During March and April of 1979, Ed Bagley became unwittingly involved in an elaborate drug operation, which was centered around the Miami, Florida area. Bagley was having financial difficulty and was desperately in need of a large sum of money. He learned from Kenneth Brown, a friend of his, that a lawyer in Miami by the name of Joseph DeLucca might be able to help him. DeLucca was Brown's brother-in-law and had several clients in and around the Miami area. He agreed to meet with Bagley and arrangements were made for Bagley to fly to Miami.

Around the first of March, 1979, DeLucca met Bagley at the Miami airport. From

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there, they drove around for about an hour, at which time DeLucca asked Bagley if he would mind taking a risk. The subject was dropped for the time being and they proceeded to meet with a client of DeLucca's, Manuel Pozo. Pozo owned a tire store, as did Bagley in Birmingham. The trio rode around in DeLucca's car for approximately an hour and it was at this time that Pozo first approached Bagley about selling some cocaine in Birmingham. Although Bagley was somewhat nonplussed by the idea, he agreed to continue the discussion with Pozo later on that afternoon.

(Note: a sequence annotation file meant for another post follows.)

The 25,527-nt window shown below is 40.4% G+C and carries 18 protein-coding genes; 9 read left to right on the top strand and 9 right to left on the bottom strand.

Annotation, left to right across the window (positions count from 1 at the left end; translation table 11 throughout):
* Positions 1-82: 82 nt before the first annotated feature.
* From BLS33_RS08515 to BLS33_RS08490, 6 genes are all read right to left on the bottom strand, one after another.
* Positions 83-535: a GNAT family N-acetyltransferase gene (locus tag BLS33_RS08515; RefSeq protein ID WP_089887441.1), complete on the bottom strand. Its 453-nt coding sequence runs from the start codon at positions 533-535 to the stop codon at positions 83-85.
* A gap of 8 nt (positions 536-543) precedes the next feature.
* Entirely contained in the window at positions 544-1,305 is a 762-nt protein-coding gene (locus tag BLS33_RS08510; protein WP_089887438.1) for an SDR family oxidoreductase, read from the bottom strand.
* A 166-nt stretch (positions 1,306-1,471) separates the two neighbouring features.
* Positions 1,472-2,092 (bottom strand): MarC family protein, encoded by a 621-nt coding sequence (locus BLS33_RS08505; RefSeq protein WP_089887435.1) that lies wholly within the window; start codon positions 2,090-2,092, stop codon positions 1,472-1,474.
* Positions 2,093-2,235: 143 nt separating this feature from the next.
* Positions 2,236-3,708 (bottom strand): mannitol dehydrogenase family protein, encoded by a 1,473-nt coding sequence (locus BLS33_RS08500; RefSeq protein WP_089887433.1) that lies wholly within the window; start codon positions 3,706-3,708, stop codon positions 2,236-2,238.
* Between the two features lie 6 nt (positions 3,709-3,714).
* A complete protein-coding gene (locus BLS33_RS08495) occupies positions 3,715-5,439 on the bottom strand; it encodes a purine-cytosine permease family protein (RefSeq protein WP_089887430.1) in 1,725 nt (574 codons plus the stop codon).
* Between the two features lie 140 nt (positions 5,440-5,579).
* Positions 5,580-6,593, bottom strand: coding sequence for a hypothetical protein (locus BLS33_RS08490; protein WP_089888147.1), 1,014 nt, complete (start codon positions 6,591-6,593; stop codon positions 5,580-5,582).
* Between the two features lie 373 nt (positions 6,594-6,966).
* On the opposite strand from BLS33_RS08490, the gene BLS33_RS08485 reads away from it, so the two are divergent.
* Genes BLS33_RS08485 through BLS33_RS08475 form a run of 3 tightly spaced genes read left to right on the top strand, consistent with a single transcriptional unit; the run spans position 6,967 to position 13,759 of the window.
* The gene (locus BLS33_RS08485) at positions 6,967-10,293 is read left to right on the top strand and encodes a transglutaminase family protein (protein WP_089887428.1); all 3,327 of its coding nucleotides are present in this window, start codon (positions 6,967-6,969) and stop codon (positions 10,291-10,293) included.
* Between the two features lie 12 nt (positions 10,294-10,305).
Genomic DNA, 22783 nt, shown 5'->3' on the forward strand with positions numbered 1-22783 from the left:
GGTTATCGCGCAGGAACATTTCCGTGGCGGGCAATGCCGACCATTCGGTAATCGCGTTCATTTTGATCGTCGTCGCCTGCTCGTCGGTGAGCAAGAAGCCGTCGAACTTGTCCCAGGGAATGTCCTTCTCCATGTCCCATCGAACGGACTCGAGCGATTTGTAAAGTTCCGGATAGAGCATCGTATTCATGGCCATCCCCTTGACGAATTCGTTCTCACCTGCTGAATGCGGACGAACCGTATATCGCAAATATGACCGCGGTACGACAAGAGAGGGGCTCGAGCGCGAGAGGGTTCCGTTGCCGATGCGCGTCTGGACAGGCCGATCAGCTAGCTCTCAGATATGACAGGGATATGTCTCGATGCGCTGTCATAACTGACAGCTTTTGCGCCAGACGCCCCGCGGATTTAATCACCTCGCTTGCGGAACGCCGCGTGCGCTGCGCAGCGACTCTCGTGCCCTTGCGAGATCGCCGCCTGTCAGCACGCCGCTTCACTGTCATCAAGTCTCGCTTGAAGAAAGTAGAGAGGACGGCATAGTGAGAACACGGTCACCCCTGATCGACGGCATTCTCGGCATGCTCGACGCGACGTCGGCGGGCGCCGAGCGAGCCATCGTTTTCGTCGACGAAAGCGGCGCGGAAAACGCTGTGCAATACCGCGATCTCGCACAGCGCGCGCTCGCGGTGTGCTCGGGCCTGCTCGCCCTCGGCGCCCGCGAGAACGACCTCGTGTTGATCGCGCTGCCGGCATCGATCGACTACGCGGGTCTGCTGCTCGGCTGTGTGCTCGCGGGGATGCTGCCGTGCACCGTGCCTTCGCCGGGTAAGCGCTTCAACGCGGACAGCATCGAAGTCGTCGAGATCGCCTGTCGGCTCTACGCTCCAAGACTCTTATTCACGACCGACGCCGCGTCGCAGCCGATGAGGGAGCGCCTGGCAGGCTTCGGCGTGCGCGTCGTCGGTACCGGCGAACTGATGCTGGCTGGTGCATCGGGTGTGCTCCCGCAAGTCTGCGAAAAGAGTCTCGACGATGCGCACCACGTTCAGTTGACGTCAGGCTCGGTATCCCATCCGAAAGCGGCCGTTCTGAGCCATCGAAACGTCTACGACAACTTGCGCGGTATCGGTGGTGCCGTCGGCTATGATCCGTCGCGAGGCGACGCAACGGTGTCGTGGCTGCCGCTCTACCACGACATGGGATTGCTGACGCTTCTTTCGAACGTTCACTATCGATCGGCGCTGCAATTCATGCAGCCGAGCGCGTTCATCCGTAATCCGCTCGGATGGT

The meeting failed to materialize, but they were able to discuss the cocaine deal in greater detail that night at DeLucca's home. In addition to the trio, another man, later identified as Julio Perez, was present for the discussion. After being tutored in the specifics of cocaine, Bagley was given a sample to take back to Birmingham with him. It was established at the meeting that the group was interested in negotiating a substantial cocaine transaction in the Birmingham area.

Before boarding a plane back to Birmingham, Bagley threw away the cocaine sample. After returning to Birmingham, he called DeLucca to see about trying to work out a sale of tires to South America. Mr. DeLucca said that he did not know anything about the South American market and, therefore, could not help him. It was at this time that Bagley decided that, rather than enter into the illegal scheme, he would contact the Drug Enforcement Agency (D.E.A.). He did so, and agreed to assist the agency in their investigation of the cocaine operation, with the understanding that he would be paid for his services. Thereafter, Bagley went back to Miami for the purpose of setting up a cocaine transaction between Pozo and D.E.A. agents. A large deal was anticipated, which Pozo could not handle, so Bagley called DeLucca for suggestions. DeLucca arranged for Perez to contact Bagley, because he was better situated to handle larger quantities. Perez and Bagley discussed the specifics of the deal and decided to set up a small sale in Birmingham. This sale was to be followed by a larger one if it proved successful.

The small sale was consummated in Birmingham between Perez and two D.E.A. agents on April 15, 1979. Perez exchanged his sample of cocaine for $27,500.00. Three days later, a larger deal, which involved approximately $250,000.00 worth of cocaine, was arranged. By this time, Perez's bodyguard, DeLa Rosa, had joined him. They met with one of the agents in a Birmingham motel room. When Perez produced the cocaine, he and DeLa Rosa were arrested.

Appellants have raised several questions for our consideration. Two issues which are of particular concern to us are the government's...